To help promote this affirmative action I am creating a new hash tag #flowers4bees

This year I will specifically plant flowers to help the bees. By providing a source for their harvesting of pollen and nectar, the bees will likely grow stronger. In addition to any beauty added to the scenery, planting flowers can make a difference to our ecosystem. Imagine if everyone planted some flowers this year? We can begin an upward spiral that changes the world.

My objective is to create a garden that meets the following objectives (in order of importance):

1. Attract and provide for bees, butterflies and hummingbirds.
2. Minimal cost and effort to plant.
3. Grows effectively with minimal upkeep or maintenance.
4. Extended season (spring to fall bloom coverage).
5. Will grow again next year (Perennial).
6. Attractive colors.
7. Potential produce collection.

It is also necessary to consider where you live. It is better for the ecosystem if you choose plants that are native to your growing area. These plants will also thrive better than plants intended for growth in a different climate. A little bit of research can help you decide what to grow.

My region (Canada north of the Great Lakes) is growing zone 5 which is hot in summer and cold in winter. Certain plants thrive in this environment. Your location will have influence on what you choose to grow.

There are countless choices that could be made, however it is important to also simplify the task.

Here are my choices for this year:

Purple Coneflowers (Echinacea)

Purple_Coneflower_SeedsKnown for its use to make herbal tea and healing potions, the Purple Coneflower is also an attractive plant that grows tall and purple. It does require some maintenance at the beginning; after that the patch should expand and grow every year. Help the bees all season long then harvest at the end to help yourself over the winter. In my garden will be one large patch of just this flower.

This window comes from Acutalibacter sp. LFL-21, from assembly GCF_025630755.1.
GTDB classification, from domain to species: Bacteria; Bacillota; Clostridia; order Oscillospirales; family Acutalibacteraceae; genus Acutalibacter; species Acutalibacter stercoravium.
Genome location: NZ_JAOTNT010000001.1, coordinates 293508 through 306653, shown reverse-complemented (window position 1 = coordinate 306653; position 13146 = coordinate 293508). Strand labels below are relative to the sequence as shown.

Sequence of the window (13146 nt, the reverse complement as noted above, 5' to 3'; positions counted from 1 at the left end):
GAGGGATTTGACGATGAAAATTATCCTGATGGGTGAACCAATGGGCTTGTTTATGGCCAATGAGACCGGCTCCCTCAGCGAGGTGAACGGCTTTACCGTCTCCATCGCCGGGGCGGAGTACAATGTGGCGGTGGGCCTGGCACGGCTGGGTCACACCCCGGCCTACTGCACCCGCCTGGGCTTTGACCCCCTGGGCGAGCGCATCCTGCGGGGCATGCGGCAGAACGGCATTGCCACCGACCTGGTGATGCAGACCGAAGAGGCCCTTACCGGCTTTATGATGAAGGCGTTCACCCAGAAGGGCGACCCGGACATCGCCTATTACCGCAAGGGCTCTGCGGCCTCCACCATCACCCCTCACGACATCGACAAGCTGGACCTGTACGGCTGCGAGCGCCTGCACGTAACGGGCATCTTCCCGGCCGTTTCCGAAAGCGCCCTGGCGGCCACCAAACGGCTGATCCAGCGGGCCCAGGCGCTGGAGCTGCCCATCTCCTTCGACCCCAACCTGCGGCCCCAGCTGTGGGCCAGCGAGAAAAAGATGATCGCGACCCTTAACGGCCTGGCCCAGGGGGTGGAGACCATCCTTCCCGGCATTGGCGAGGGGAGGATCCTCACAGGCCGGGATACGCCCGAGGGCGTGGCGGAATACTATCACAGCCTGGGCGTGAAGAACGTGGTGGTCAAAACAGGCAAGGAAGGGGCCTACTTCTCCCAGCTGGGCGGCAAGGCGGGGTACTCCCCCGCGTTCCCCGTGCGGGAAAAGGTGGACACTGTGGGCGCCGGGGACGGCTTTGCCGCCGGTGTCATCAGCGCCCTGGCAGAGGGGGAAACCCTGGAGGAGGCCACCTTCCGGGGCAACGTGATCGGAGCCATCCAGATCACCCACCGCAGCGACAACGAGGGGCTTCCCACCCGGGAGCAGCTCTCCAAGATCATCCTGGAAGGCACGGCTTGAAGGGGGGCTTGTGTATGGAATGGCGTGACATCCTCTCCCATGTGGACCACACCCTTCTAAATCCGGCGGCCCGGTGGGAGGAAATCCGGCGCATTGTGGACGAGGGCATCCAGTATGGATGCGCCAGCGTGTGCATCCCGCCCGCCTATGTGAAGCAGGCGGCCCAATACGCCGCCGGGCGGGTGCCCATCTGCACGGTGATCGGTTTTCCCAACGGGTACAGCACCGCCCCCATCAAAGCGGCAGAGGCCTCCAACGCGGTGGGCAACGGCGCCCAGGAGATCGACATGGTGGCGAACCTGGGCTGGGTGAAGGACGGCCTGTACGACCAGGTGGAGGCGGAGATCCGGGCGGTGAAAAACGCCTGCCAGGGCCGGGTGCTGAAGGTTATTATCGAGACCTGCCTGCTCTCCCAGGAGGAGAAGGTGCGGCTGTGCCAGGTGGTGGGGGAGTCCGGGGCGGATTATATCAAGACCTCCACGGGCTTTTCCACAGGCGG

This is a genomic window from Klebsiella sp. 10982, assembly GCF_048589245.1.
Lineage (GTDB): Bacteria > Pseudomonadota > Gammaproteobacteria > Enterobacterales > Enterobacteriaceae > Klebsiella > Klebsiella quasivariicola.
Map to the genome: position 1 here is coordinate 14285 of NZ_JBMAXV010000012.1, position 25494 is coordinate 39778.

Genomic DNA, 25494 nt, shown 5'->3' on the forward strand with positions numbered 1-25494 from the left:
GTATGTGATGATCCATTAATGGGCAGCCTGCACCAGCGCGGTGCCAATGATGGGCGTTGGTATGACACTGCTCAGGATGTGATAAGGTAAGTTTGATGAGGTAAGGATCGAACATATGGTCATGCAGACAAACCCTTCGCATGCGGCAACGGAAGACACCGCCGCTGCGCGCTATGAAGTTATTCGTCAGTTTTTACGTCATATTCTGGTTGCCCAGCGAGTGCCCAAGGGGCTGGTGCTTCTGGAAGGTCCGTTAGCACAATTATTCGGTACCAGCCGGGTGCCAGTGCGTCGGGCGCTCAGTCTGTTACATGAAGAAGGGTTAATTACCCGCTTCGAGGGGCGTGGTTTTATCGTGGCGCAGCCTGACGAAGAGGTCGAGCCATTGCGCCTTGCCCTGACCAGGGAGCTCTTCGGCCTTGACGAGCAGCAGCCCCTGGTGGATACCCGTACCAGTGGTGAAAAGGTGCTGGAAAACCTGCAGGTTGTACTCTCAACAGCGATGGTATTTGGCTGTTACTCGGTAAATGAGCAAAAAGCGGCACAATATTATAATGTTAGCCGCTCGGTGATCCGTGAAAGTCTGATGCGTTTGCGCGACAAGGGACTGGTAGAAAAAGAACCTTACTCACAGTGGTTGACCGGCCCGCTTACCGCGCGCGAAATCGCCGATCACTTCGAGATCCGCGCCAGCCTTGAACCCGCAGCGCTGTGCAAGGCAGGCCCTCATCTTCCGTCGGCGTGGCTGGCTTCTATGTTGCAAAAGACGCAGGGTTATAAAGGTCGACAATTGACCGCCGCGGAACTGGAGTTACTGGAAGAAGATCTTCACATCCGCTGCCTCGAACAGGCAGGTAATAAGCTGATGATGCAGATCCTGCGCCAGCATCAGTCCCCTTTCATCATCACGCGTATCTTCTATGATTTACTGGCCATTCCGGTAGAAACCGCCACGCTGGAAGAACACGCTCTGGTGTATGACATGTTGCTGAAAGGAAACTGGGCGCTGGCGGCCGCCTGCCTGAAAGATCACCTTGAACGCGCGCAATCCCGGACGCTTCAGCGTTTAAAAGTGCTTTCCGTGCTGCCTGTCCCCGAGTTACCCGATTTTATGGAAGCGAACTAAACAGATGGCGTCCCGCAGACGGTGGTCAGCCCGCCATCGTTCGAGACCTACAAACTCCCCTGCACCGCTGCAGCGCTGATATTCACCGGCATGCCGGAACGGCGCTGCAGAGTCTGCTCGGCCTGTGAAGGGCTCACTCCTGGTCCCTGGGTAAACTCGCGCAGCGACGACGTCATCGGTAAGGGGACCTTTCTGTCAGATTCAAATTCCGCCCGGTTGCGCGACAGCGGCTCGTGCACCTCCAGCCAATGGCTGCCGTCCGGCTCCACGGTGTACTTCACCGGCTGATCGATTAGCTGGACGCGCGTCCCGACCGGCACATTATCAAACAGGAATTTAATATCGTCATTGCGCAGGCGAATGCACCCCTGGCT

sunflower1Sunflowers are an annual plant; however there is also a harvest at the end of the season. They also look awesome. There are different varieties, I will choose the one that has pollen and edible seeds. There may be an issue with birds and squirrels eating the seeds, but that helps the ecosystem as well. Sunflowers require some room to grow so I will create a couple of rows to plant them in.
Black-Eyed Susans

black-eyed-susan1These flowers grow tall, pretty and look great in bunches. Bees love their bright yellow flower. Since they are a wildflower they will flourish without maintenance. They grow best in groups rather than mixed with other flowers. This is perfect for bees that will more easily find and harvest your crop. Black-Eyed Susans also have a long blooming season, often from June to October. There are several varieties of these flowers to choose from; I will choose yellow and red flowers for two patches.

dandelion-leavesFew people grow dandelions on purpose. These plants thrive through the most difficult conditions, including growing through asphalt. Dandelions also bloom very early in the spring, providing a quick source of nourishment for bees. Instead of battling this natural survivor, just let them grow. Save the effort of weeding and refuse to introduce the toxins from pesticides. Just let them grow. If you wish you can harvest the dandelions to make a potent decongestant tea which is high in calcium and lowers blood sugar.
Call to Action

If you have read this far, you know that the cause is worthy and you can make a difference. Plant some flowers this year to help the bees and you will also see birds and butterflies. If you don’t have a garden, find some unused land and spread some seeds. Enjoy creating beauty and know that your efforts also help your planet thrive. It really is quite simple.

©Copyright 2016 Glenn Stewart Coles

Here is where I buy my seeds
Johnny’s Selected Seeds
Free e-book: The Life of the Bee by Maurice Maeterlinck
The Life of the Bee
The Beauty of Pollination

One Response

  1. idkidk May 24, 2016